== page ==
Tags: plotting

Conversations with Oneself

by Sabina I. Rascol
Published on: May 31, 2014
Categories: Craft, Writing Process
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conversations with oneself-talk bubbleWhat do you know? I was using a writerly tool beloved by some top writers without knowing I was part of a tradition. You yourself may be using this tool too. Or you can consider adopting it, if it suits your style.

When discussing outlining in his excellent book, Plot & Structure, James Scott Bell notes an alternative to the traditional outline. He got the idea from David Morrell’s The Successful Novelist: A Lifetime of Lessons about Writing and Publishing.  Morrell, in his turn, got the idea from an interview with Harold Robbins, who got it from… OK, that I don’t know.

What is the tool? Conversations with oneself.  Written conversations.

Per Bell in Plot & Structure (p. 154; see also pp. 165-66), this is what David Morrell does.

“He likes to start a free-form letter to himself as the subject takes shape in his mind. He’ll add to it daily, letting the thing grow in whatever direction his mind takes him. What this method does is mine rich ore in the subconscious and imagination, yielding deeper story structure.”

In The Successful Novelist’s “Lesson 2, Getting Focused,” Morrell describes how most writers get started on their story. They talk with friends, their subconscious working as the story gains focus. Then they put these ideas in a dull outline. Then maybe they lose interest—or forget what got them excited about the story in the first place.

“What’s to be done?” Morrell asks on page 17. “For starters, let’s identify the inadequacies of the process I just described. One limitation would be that a plot outline puts too much emphasis on the surface of events and not enough on their thematic and emotional significance. As a consequence, the book that results from the outline sometimes feels thin and mechanical. Another limitation would be that an outline doesn’t provide a step-by-step record of the psychological process that you went through to work out the story. It only documents the final result. As a consequence, if you become too familiar with the story and lose interest in it, you have difficulty re-creating the initial enthusiasm. Still a further problem relates to those conversations you had with your friends or your significant other. Hemingway insisted that a writer shouldn’t talk about a story before it was written. He felt that too many good ideas ended in the air rather than on the page and, worse, that the emotional release of talking about a story took away the pressure of needing to write it. — Writing. That’s the point. While all this thinking and talking has been going on, not a lot of writing has been accomplished. But a writer, like a concert pianist, has to keep in daily practice.”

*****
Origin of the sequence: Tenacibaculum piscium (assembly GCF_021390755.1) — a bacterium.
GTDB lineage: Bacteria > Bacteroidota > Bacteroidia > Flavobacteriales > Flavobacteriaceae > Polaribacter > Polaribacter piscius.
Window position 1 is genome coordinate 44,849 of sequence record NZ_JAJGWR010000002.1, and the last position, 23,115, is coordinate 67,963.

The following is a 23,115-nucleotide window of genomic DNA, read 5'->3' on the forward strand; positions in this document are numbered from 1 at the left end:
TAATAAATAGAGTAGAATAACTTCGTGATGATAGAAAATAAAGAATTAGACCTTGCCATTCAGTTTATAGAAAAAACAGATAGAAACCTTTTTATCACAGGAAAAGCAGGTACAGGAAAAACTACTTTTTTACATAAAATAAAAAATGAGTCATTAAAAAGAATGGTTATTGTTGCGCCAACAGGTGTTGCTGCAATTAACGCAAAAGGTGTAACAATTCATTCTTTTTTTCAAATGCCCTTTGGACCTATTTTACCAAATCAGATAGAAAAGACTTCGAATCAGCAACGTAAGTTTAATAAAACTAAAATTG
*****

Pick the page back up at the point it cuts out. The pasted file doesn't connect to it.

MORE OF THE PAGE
Though I, in the last couple of years, have started having occasional, judicious conversations about my novels with the Scrivas, all along, my main place to consider story ideas is a document I titled “Thoughts While Writing.” Every time I sit down to write, besides the appropriate story chapter, I open too “Thoughts While Writing.” I use this multi-part document (I start a new file when one gets too long) in many ways.

I prime myself by jotting down what I did before sitting down to write, or what I’ll do when I finish. I record plot developments to remember for later parts of the story line. I try bits of dialogue. I pray—for wisdom, inspiration, persistence. I debate the merits of new ideas, finding holes I need to plug in and stumbling across wonderful connections. I color-code the main threads I’m weaving through my novel. Everything that goes on in my mind related to my story gets written down as it comes. It’s not lost. It’s stored, ready, available. With apologies to J. K. Rowling, it’s like my own personal Pensieve.

Of course, these written conversations don’t require a computer. They can take place just as well in a notebook. Some writers have a general writing notebook storing all idea nuggets that work their way up from their subconscious, ideas for all current and possible stories. It seems to me, though, that for full benefits of Morrell’s idea, one notebook should  be dedicated to the conversations a writer is having with himself about one particular book.

So try it. Take it from me—or from James Scott Bell, David Morrell, Harold Robbins… Hold some conversations with yourself. Write them down. They’ll be useful in many ways later.


-Sabina I. Rascol


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